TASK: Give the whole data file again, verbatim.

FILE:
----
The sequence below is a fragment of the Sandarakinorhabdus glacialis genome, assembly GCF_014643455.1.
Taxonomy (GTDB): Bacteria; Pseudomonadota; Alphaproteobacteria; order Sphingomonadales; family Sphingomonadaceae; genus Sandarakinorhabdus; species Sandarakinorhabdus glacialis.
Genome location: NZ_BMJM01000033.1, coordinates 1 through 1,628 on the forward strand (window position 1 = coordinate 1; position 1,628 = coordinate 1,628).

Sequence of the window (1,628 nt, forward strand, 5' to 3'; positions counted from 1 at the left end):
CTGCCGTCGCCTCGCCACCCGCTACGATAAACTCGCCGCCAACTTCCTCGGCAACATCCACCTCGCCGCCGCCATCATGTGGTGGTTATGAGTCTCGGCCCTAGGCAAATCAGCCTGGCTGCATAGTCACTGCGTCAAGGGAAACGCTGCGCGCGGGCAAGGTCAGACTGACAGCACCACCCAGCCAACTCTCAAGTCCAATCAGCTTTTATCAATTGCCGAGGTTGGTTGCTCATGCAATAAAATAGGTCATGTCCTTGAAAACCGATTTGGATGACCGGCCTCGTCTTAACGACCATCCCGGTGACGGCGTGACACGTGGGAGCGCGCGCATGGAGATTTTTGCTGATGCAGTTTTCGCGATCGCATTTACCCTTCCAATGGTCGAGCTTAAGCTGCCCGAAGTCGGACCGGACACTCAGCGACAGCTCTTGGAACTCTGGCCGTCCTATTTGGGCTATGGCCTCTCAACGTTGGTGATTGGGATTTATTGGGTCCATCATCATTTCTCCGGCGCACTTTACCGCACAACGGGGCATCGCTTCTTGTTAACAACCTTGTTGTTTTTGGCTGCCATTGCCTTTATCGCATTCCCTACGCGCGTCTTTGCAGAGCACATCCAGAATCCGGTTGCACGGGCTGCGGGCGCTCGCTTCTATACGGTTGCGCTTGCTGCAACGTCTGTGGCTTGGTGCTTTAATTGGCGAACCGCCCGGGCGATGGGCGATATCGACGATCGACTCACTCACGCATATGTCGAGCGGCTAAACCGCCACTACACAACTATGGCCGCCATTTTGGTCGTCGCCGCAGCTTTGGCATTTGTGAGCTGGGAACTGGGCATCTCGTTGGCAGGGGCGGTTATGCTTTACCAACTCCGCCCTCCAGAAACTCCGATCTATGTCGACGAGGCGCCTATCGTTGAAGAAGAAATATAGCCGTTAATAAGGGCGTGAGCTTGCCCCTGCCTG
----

The sequence below is a fragment of the Sandarakinorhabdus glacialis genome, assembly GCF_014643455.1.
Taxonomy (GTDB): Bacteria; Pseudomonadota; Alphaproteobacteria; order Sphingomonadales; family Sphingomonadaceae; genus Sandarakinorhabdus; species Sandarakinorhabdus glacialis.
Genome location: NZ_BMJM01000033.1, coordinates 1 through 1,628 on the forward strand (window position 1 = coordinate 1; position 1,628 = coordinate 1,628).

Sequence of the window (1,628 nt, forward strand, 5' to 3'; positions counted from 1 at the left end):
CTGCCGTCGCCTCGCCACCCGCTACGATAAACTCGCCGCCAACTTCCTCGGCAACATCCACCTCGCCGCCGCCATCATGTGGTGGTTATGAGTCTCGGCCCTAGGCAAATCAGCCTGGCTGCATAGTCACTGCGTCAAGGGAAACGCTGCGCGCGGGCAAGGTCAGACTGACAGCACCACCCAGCCAACTCTCAAGTCCAATCAGCTTTTATCAATTGCCGAGGTTGGTTGCTCATGCAATAAAATAGGTCATGTCCTTGAAAACCGATTTGGATGACCGGCCTCGTCTTAACGACCATCCCGGTGACGGCGTGACACGTGGGAGCGCGCGCATGGAGATTTTTGCTGATGCAGTTTTCGCGATCGCATTTACCCTTCCAATGGTCGAGCTTAAGCTGCCCGAAGTCGGACCGGACACTCAGCGACAGCTCTTGGAACTCTGGCCGTCCTATTTGGGCTATGGCCTCTCAACGTTGGTGATTGGGATTTATTGGGTCCATCATCATTTCTCCGGCGCACTTTACCGCACAACGGGGCATCGCTTCTTGTTAACAACCTTGTTGTTTTTGGCTGCCATTGCCTTTATCGCATTCCCTACGCGCGTCTTTGCAGAGCACATCCAGAATCCGGTTGCACGGGCTGCGGGCGCTCGCTTCTATACGGTTGCGCTTGCTGCAACGTCTGTGGCTTGGTGCTTTAATTGGCGAACCGCCCGGGCGATGGGCGATATCGACGATCGACTCACTCACGCATATGTCGAGCGGCTAAACCGCCACTACACAACTATGGCCGCCATTTTGGTCGTCGCCGCAGCTTTGGCATTTGTGAGCTGGGAACTGGGCATCTCGTTGGCAGGGGCGGTTATGCTTTACCAACTCCGCCCTCCAGAAACTCCGATCTATGTCGACGAGGCGCCTATCGTTGAAGAAGAAATATAGCCGTTAATAAGGGCGTGAGCTTGCCCCTGCCTG